On the contrary. The animals in Africa and Eurasia evolved with humans around for millions of years and understood that they were predators. The species therefore grew wary of humans as their spears and other weapons improved. The American and Australian fauna were suddenly exposed to sophisticated Pleistocene hunters and had no awareness that the new species was dangerous until it was too late. So the theory goes.
But the high level of extinctions in Australia is very understandable if it is remembered that Australia has the lowest average elevation of all the continents and the effects of sudden brief rise in sea level would naturally have had the greatest impact there.
And which presumably was undergoing summer during the flood, while the northern hemisphere was in winter. Where's the evidence of the flood there?
While the occurrence of a global flood is not accepted by mainstream science and is even ridiculed by many scientists, there is evidence that seems to support just such an event.
In conclusion; this is poorly thought through, at the moment, and probably should be dropped. Robert Stockman 13:42, 29 August 2007 (CDT)
Part of the problem here is someone imported this from WP and hasn't touched it yet, so it's a mess. I agree with you that the Noah's Flood information doesn't seem to fit well into this article, at least in it's current format. It could almost definately be shrunk in size, needs to be better cited and organized, and it needs to be more clear that it is generally unaccepted science. We have to remember that while it may not make sense to us, it still might be important enough to the topic that we need to report about it - we aren't here to prove or disprove creationism. --Todd Coles 14:03, 29 August 2007 (CDT)
The speculative part that I have focused on wouldn't be important to their theory; it appears to be the personal comments of the article's author. I think I will wait a day or two, see what others say, and then delete the last subsection of the article. Someone can always restore it later if they think it's that important (and in the process, clean it up massively!) Robert Stockman 14:11, 29 August 2007 (CDT)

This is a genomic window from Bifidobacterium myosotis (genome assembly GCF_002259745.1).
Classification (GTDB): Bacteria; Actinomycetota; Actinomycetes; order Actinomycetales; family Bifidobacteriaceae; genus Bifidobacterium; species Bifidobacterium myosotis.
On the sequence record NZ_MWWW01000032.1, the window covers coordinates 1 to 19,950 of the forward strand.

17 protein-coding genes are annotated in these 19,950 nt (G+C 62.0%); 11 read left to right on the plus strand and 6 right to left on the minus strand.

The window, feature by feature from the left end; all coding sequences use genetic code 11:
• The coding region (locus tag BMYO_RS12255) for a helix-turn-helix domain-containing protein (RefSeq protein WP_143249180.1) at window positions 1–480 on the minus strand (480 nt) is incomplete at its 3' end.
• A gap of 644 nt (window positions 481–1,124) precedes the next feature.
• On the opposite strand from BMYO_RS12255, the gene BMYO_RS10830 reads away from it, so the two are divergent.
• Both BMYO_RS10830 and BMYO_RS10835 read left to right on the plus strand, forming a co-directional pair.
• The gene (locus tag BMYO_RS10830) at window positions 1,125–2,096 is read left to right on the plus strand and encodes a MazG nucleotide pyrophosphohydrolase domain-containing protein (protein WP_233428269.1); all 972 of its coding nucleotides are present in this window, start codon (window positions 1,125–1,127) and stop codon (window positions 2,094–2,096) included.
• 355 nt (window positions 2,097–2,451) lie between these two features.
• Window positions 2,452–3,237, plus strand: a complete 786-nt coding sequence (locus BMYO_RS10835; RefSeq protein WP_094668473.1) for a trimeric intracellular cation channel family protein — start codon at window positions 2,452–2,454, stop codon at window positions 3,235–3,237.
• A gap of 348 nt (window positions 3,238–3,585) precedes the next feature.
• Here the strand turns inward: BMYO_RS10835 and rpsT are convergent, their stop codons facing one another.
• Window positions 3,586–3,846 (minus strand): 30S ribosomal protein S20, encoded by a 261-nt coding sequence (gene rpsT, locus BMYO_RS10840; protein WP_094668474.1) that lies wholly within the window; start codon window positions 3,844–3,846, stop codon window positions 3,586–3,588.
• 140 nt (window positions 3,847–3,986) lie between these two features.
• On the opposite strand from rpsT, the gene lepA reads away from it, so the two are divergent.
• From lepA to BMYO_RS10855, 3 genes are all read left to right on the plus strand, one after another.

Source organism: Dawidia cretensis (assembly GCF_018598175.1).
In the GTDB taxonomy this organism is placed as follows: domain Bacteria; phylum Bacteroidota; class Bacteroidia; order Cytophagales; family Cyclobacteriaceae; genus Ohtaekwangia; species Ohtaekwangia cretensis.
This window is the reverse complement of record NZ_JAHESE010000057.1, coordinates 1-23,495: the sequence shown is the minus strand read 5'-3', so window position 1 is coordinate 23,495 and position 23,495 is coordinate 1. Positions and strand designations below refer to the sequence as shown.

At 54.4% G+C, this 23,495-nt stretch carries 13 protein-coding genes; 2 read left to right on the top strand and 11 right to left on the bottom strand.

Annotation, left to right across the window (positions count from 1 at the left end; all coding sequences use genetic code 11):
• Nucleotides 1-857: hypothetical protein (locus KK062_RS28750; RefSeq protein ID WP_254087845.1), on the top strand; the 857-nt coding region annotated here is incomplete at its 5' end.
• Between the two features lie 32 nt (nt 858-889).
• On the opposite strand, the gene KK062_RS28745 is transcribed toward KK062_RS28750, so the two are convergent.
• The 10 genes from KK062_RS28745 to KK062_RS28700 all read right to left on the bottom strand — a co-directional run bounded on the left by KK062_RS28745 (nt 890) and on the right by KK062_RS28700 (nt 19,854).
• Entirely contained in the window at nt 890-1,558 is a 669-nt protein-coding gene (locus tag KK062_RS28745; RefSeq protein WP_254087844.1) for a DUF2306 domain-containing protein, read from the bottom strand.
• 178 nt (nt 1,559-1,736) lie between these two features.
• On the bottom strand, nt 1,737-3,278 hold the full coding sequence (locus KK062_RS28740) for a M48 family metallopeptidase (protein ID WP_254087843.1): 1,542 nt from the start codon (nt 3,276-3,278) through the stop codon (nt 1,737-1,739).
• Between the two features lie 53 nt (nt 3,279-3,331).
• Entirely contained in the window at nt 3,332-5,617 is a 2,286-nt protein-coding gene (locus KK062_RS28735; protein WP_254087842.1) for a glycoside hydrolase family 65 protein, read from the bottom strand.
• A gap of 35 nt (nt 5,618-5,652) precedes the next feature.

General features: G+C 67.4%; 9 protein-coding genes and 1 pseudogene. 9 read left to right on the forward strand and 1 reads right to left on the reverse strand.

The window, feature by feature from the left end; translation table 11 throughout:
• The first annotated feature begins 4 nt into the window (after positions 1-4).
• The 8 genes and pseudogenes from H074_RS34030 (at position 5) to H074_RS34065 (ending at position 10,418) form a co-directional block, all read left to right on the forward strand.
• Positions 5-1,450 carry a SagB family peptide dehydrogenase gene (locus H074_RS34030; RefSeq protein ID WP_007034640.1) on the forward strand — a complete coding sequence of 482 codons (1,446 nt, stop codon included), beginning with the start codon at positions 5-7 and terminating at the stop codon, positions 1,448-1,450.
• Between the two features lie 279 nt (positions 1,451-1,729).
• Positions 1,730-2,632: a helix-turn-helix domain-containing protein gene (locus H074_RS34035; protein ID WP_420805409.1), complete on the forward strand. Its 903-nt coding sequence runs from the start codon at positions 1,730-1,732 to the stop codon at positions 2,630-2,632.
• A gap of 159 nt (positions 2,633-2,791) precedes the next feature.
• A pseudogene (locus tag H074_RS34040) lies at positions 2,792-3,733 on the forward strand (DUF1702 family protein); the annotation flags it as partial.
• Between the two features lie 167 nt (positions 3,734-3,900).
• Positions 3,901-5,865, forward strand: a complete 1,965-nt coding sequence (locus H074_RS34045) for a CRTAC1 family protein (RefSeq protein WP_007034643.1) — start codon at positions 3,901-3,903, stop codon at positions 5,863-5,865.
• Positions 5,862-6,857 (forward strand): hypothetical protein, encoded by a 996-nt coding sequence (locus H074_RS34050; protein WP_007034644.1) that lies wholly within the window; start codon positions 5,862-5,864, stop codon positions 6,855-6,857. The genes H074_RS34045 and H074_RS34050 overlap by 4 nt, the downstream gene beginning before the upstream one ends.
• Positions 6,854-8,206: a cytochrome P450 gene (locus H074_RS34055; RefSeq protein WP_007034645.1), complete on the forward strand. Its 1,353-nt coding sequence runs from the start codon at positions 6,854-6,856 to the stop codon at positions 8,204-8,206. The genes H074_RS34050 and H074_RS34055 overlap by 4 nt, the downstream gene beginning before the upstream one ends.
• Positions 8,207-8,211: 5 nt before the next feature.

Without question OECs (and YECs, too) hold views on geology and connect them with the Noahic flood mentioned in Genesis. Theories thereof are integral to understanding OEC. The section does need re-working, however.  —Stephen Ewen (Talk) 14:20, 29 August 2007 (CDT)
Stephen, did you see the note that the Old earth creationism article and the Framework interpretation (Genesis) article are identical? The latter should be deleted from Citizendium. Are you someone who can do that? Robert Stockman 14:37, 29 August 2007 (CDT)

Furthering the Topic of Creationism

I just want to make sure that I understand the differences in the different theories of creationism. I understand the two that are posted, but with theistic evolution I have a question. I believe in the bible, but also believe many mistranslate the original Hebrew, and don't understand why it reads like it does. For example v.5 ch.1 says "And God called the light Day, and the darkness He called Night. And there was evening and there was morning, one day." In the original Hebrew Day (אוֹר)and day (אֶחָד) are not spelled the same. As far as I understand (excuse me because I don't have any reference on hand) the second "day" is better translated "period", which in Hebrew is a period of unspecified time. This would easily allow for the evolution of the earth, and not contradict the Bible. If this is along the lines of theistic evolution, please let me know. I'm trying to take everything I post in citizendium very seriously, so if this wasn't the place to post the idea, excuse me. Trevor J. Norris 00:28, 19 March 2008 (CDT)